Away from the daily market noise and volatility, there are some old-economy stocks that don’t get as much investor attention as they deserve. The new-born Dow Inc. is one such player, which after its recent spin-off from the parent DowDuPont Inc., is offering a very attractive income-generating opportunity.
Dow shares began trading on April 1 after the old Dow Chemical Co. (NYSE:) and DuPont Co. (NYSE:) announced a grand $120-billion merger in 2017, with an intention to create three separate entities.
Corteva Agriscience is expected to become a separate company in June and will focus on pesticides and other agricultural products. DuPont will also spin out in June as a specialty chemicals company.
The third one is the new Dow, entirely focusing on material sciences, plastics and silicones, and is expected to generate more than $9 billion in earnings this year, before interest, taxes, depreciation and amortization.
What makes it a compelling income-generating opportunity is the chemical producer’s clear focus to return most of the income back to investors in the shape of dividends and share buybacks. According to the company’s presentation to investors, the new Dow will pay out 65% of its net income to shareholders each year through stock buybacks and a hefty dividend.
The company plans to achieve that goal by spending less on new factories and through a more focused approach to its target markets after cutting down the number of its business units to six from 15. Plastics and packaging is now the Dow’s largest business, accounting for about half of revenue and earnings, with operations in 31 countries.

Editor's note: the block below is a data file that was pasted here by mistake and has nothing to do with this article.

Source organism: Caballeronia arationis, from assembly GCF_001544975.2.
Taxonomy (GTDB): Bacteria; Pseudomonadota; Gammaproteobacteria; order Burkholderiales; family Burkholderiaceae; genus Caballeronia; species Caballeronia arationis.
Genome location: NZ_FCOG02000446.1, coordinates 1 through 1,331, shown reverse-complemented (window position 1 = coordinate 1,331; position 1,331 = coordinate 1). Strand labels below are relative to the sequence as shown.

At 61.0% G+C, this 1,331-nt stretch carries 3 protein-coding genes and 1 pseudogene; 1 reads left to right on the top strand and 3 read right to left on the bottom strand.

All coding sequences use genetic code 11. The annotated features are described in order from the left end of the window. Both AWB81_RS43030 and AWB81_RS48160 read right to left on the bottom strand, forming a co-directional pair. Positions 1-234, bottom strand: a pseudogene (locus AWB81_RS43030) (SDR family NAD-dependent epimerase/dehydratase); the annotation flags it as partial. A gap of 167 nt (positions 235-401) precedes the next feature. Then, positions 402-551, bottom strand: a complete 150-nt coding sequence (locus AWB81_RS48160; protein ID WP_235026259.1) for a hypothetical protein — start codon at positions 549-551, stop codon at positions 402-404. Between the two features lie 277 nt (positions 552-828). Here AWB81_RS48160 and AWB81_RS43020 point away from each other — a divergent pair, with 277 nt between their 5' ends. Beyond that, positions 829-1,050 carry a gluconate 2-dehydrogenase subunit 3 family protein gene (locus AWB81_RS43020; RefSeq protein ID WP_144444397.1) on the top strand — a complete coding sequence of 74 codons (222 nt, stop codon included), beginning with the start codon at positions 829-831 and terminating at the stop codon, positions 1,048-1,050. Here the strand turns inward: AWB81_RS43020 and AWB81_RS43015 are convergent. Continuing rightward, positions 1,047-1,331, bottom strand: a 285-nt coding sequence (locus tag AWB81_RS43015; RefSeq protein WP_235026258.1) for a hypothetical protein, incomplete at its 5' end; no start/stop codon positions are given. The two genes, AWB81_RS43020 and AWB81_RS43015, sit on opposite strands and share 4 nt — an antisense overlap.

A Cyclical Stock But Paying Hefty Dividend
Its stock currently pays $0.7 dividend a share, with an annual yield of about 5%. With the targeted payout ratio of 45% of the company’s net operating income, that dividend is quite conservative and potentially has more room to grow as the group cuts costs and takes advantage of its leading market position in the global plastic business.
That said, investors should be aware that plastic, being a derivative of , is a highly cyclical business where demand and supply is closely tied to the global economic growth and other macro influences.
In its first after the spinoff, Dow said last week that its core earnings from operations fell 24% in Q1 2019, hurt by a weak pricing environment for its chemicals. The drop was in line with analysts’ expectations. The pricing was beginning to improve in its key markets, with a recovery in crude prices that is expected to benefit full-year earnings, Dow said in the earnings statement, adding it expects to make revenue between $11-$11.5 billion for the second quarter.
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The weak earnings report, coupled with the U.S.-China trade dispute, have hurt the stock in its early trading days. After surging $60.52 in April, a jump of 26% from its “when-issued” level that preceded the distribution of the new stock, Dow stock was trading at $52.64 a share yesterday.
But that pullback is a good entry point if you’re a long-term investor, willing to stay invested with an aim to earn steadily growing income.
“Dow offers a compelling value opportunity,” Robert Koort, an analyst at Goldman Sachs Group. said in a note in April cited by Bloomberg.
“In addition to a promising cyclical positioning, we believe the transformation from ‘old Dow’ to ‘new Dow’ suggests more shareholder-friendly capital allocation and a leaner, more focused cost structure.”
Goldman has a $71 a share price target for Dow, higher than analysts’ average estimate of $62.67 for next 12-month period..
The new Dow has a much better business focus and more potential to provide a regular income. Its 5% dividend yield, a low debt level, and an investment-grade credit rating make it a strong candidate for your income portfolio. The recent selloff offers a good entry point to lock-in its juicy yield.